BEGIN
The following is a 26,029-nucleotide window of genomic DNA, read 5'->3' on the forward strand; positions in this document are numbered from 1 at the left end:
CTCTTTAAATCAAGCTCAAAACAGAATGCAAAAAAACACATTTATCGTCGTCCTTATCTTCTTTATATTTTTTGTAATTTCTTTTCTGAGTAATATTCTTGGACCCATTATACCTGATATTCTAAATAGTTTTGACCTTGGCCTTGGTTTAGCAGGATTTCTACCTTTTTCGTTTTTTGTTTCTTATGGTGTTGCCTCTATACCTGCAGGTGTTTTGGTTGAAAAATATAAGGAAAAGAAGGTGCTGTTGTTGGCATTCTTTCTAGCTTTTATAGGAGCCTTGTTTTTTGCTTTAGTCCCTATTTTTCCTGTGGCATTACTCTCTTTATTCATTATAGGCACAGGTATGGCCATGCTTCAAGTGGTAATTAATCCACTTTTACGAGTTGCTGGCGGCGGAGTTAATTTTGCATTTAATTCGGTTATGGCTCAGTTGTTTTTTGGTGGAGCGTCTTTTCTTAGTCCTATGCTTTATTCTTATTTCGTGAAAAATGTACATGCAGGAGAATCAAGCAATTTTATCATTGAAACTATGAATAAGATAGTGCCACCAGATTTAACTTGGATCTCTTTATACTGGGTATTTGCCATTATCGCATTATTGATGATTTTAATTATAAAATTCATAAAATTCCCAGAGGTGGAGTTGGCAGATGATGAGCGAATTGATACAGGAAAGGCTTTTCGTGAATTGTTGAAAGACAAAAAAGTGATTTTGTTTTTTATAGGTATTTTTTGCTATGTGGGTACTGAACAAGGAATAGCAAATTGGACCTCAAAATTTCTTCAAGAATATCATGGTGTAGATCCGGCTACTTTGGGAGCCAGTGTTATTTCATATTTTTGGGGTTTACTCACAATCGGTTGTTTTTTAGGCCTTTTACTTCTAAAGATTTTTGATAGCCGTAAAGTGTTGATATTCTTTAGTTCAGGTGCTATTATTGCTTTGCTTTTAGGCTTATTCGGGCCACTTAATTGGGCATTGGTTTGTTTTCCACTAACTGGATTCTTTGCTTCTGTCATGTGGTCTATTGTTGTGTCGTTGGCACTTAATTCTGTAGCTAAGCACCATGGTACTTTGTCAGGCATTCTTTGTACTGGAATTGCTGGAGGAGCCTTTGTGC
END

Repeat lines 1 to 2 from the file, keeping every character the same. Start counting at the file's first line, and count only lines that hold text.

The following is a 26,029-nucleotide window of genomic DNA, read 5'->3' on the forward strand; positions in this document are numbered from 1 at the left end:
CTCTTTAAATCAAGCTCAAAACAGAATGCAAAAAAACACATTTATCGTCGTCCTTATCTTCTTTATATTTTTTGTAATTTCTTTTCTGAGTAATATTCTTGGACCCATTATACCTGATATTCTAAATAGTTTTGACCTTGGCCTTGGTTTAGCAGGATTTCTACCTTTTTCGTTTTTTGTTTCTTATGGTGTTGCCTCTATACCTGCAGGTGTTTTGGTTGAAAAATATAAGGAAAAGAAGGTGCTGTTGTTGGCATTCTTTCTAGCTTTTATAGGAGCCTTGTTTTTTGCTTTAGTCCCTATTTTTCCTGTGGCATTACTCTCTTTATTCATTATAGGCACAGGTATGGCCATGCTTCAAGTGGTAATTAATCCACTTTTACGAGTTGCTGGCGGCGGAGTTAATTTTGCATTTAATTCGGTTATGGCTCAGTTGTTTTTTGGTGGAGCGTCTTTTCTTAGTCCTATGCTTTATTCTTATTTCGTGAAAAATGTACATGCAGGAGAATCAAGCAATTTTATCATTGAAACTATGAATAAGATAGTGCCACCAGATTTAACTTGGATCTCTTTATACTGGGTATTTGCCATTATCGCATTATTGATGATTTTAATTATAAAATTCATAAAATTCCCAGAGGTGGAGTTGGCAGATGATGAGCGAATTGATACAGGAAAGGCTTTTCGTGAATTGTTGAAAGACAAAAAAGTGATTTTGTTTTTTATAGGTATTTTTTGCTATGTGGGTACTGAACAAGGAATAGCAAATTGGACCTCAAAATTTCTTCAAGAATATCATGGTGTAGATCCGGCTACTTTGGGAGCCAGTGTTATTTCATATTTTTGGGGTTTACTCACAATCGGTTGTTTTTTAGGCCTTTTACTTCTAAAGATTTTTGATAGCCGTAAAGTGTTGATATTCTTTAGTTCAGGTGCTATTATTGCTTTGCTTTTAGGCTTATTCGGGCCACTTAATTGGGCATTGGTTTGTTTTCCACTAACTGGATTCTTTGCTTCTGTCATGTGGTCTATTGTTGTGTCGTTGGCACTTAATTCTGTAGCTAAGCACCATGGTACTTTGTCAGGCATTCTTTGTACTGGAATTGCTGGAGGAGCCTTTGTGC